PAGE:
Networking is for losers, pt. II -- the problem with communities
A couple of months ago I wrote a post called "Networking is for losers" in which I offer some ideas for building relationships. One of the points I brought up was that the people who you probably want to meet aren’t found at open networking events, but does this premise still hold true if there is a thriving local tech community? Unfortunately, the natural dynamics of community decay almost always outweigh the benefits of a strong local tech scene. The end result is only a marginal improvement in the average quality of the people you’re likely to meet at an open event.
I’m actually a little sad about this, because I think the community organizers have good intentions. But open communities are always doomed because of their own success. The first problem is that all open systems degrade as people on the fringes seek to take advantage of the community. For example, when BarCamp first started in Los Angeles, it was a great community movement full of technology related talks. Two BarCamps later as its popularity grew, people were giving talks about selling real estate and multi-level marketing. Despite the organizers best efforts, BarCamp in LA has all but died.
The same dynamic can be seen in online communities. When MySpace started, it was this great place for people to express themselves and share. Three years later it was essentially destroyed by porn spam. For Ivy League students, I’ll bet Facebook was a higher quality community in 2004 when it was a closed system then it is today with smankers flooding the newsfeed with pictures of inspirational quotes. The fact that online open systems degrade is so well documented that Facebook, Quora, and many other sites have recognized that preventing this abuse is the secret to their success, and they devote significant resources to combating it. This problem also exists in real world communities, but there’s no “Facebook police” in the real world to kick people out.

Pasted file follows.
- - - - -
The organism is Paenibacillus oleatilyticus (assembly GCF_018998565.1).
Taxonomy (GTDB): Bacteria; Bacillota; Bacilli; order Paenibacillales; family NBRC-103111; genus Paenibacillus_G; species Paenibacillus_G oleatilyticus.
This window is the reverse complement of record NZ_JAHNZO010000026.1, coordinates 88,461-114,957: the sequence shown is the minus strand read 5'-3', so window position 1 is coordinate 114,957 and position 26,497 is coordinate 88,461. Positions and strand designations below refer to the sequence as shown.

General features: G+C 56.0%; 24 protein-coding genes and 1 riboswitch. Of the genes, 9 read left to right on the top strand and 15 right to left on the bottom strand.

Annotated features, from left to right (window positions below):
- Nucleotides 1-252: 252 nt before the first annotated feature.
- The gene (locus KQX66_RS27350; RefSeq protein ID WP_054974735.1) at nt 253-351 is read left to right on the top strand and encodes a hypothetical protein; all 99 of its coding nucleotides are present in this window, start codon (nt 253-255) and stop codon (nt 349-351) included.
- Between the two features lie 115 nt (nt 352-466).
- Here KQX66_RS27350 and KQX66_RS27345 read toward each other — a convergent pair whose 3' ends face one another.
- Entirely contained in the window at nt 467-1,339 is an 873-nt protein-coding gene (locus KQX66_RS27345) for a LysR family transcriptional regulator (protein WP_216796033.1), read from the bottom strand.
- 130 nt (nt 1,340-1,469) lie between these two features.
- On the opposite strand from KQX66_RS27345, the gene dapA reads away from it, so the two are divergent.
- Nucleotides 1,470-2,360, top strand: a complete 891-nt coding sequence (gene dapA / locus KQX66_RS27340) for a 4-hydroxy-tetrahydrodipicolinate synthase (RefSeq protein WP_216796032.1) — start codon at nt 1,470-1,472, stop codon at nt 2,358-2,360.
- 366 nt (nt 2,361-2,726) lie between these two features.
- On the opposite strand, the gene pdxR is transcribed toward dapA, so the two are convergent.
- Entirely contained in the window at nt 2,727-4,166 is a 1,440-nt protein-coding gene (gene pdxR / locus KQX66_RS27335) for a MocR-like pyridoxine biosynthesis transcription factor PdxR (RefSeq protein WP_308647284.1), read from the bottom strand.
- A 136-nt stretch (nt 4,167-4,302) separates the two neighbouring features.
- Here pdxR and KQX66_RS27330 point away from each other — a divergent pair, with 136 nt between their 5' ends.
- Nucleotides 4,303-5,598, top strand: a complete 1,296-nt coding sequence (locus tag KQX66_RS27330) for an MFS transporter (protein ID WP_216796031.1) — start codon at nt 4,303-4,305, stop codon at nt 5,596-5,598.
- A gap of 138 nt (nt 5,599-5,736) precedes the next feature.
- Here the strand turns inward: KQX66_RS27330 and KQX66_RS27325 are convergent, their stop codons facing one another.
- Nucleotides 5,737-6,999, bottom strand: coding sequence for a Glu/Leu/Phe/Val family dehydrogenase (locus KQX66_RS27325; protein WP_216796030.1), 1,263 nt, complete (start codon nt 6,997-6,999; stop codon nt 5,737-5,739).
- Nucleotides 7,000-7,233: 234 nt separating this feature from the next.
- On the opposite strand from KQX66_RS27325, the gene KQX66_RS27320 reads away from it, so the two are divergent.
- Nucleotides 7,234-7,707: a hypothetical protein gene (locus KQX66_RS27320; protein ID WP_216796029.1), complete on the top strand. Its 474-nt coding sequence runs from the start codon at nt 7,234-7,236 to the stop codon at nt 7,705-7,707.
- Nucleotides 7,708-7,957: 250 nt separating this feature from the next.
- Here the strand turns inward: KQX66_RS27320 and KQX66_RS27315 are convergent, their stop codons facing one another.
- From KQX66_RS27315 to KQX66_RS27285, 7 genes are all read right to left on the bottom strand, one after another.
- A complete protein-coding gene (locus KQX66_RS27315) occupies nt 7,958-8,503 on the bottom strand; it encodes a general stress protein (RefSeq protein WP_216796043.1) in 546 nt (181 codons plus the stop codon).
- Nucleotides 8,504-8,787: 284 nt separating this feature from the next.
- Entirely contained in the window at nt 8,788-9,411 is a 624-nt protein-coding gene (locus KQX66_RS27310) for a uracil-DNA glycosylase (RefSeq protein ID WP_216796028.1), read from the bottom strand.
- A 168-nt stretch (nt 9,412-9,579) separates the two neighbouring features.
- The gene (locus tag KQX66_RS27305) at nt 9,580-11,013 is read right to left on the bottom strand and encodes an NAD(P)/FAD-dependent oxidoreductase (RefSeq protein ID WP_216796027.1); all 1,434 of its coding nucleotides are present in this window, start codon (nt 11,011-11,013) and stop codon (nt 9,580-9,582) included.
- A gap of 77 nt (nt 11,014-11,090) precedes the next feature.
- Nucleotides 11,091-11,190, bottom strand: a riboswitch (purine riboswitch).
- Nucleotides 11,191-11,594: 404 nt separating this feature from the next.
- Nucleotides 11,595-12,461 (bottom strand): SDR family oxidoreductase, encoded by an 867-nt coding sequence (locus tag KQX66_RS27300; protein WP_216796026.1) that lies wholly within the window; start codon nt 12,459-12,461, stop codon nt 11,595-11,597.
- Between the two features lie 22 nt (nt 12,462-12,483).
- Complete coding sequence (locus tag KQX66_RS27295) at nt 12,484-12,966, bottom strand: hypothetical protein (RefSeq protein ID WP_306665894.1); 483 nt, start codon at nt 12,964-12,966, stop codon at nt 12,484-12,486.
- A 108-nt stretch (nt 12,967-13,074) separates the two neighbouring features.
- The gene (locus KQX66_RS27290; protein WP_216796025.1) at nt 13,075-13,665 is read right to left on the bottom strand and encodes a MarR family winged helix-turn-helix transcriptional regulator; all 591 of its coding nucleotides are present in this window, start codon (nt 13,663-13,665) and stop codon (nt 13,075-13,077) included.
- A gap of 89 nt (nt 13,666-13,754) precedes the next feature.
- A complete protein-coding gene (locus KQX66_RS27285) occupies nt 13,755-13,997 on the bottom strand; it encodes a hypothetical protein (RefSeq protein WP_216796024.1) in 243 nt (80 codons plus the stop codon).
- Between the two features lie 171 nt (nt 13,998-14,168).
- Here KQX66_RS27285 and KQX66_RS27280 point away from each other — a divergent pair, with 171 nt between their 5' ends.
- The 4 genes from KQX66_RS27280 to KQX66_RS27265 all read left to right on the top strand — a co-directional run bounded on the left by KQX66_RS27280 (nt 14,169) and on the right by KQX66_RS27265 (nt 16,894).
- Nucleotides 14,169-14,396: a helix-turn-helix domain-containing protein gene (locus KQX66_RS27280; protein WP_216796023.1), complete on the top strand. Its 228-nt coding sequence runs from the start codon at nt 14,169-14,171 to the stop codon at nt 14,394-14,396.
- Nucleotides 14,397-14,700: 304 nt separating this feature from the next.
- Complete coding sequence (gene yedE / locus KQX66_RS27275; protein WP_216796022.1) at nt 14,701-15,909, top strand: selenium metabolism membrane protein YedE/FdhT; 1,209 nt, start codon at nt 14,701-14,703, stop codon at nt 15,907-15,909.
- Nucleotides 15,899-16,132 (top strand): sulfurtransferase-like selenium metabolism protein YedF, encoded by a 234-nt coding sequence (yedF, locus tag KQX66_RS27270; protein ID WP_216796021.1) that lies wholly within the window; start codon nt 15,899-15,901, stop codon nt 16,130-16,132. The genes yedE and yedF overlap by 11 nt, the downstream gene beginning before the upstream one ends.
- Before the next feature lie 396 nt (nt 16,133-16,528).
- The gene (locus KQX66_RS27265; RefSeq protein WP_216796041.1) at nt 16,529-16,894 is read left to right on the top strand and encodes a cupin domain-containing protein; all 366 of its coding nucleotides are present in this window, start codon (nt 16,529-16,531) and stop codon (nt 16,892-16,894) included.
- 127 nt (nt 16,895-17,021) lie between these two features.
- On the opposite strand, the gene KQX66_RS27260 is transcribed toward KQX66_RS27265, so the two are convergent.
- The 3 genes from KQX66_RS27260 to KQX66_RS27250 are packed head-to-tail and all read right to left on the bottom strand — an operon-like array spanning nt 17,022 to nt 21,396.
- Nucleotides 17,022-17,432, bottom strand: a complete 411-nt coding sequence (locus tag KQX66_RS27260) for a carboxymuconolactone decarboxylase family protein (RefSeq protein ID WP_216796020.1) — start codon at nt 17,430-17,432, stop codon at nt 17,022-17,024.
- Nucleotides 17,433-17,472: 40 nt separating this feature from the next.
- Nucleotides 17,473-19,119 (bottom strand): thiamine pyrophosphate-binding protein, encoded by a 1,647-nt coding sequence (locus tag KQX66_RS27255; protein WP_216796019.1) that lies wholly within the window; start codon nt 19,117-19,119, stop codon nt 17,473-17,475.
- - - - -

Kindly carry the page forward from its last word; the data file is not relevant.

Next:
The second problem with open communities is people graduate out of them, leaving the community forever stuck at the entry level. Allow me to explain: When a person first enters a community, everyone they meet is new, and every event they attend will likely result in a quality meeting. But as that person advances in their career and gets to know a significant portion of the community, the value of going to events declines. Eventually, said person derives so little value from the community that they graduate out, perhaps returning only as a presenter, while the core of the community is filled in with new entrants looking to learn and climb the ladder.
I’ve seen this exact scenario play out in the “Silicon Beach” community in Los Angeles where I live. The current community started to coalesce around 2007-2008. During that time it was not uncommon to find people like angel investor Paige Craig and now Wittlebee CEO Sean Percival just hanging out at local mixers.
As their careers and circle of friends progressed, Paige and Sean were seen at fewer and fewer open events. Eventually, they could only be found at private gatherings or as presenters at the open events while the general community filled in with a new wave of people just getting started. I’m not implying that Paige and Sean are snobs in any way. They are friends of mine and both of them are always willing to lend a hand to an up and coming entrepreneur. But their relationship to the Silicon Beach community is a perfect illustration of people graduating out.
While a strong local community can do a lot to bring back speakers, create a nice social environment, and perhaps keep a few senior level people engaged, it will inevitably suffer from the twin forces of open system degradation and the graduating out of more accomplished people. In many ways, a thriving community is like a high school with a good reputation and open enrollment. When people hear about it, they all pile in flooding the classrooms and degrading the learning. Meanwhile the “students” who put the high school on the map, graduate and go on to college leaving the high school overcrowded with wide-eyed freshman trying to follow in their foot steps.
If you’re still out there going to random events, here’s one last thing to consider. If you’re a “freshman” and new to the scene or the industry, great, it should open a few doors for you. But just like high school, if you find yourself going to the same parties with a new class of freshman after four or five years, you might want to start doing some homework.
[Image by Hallie Bateman]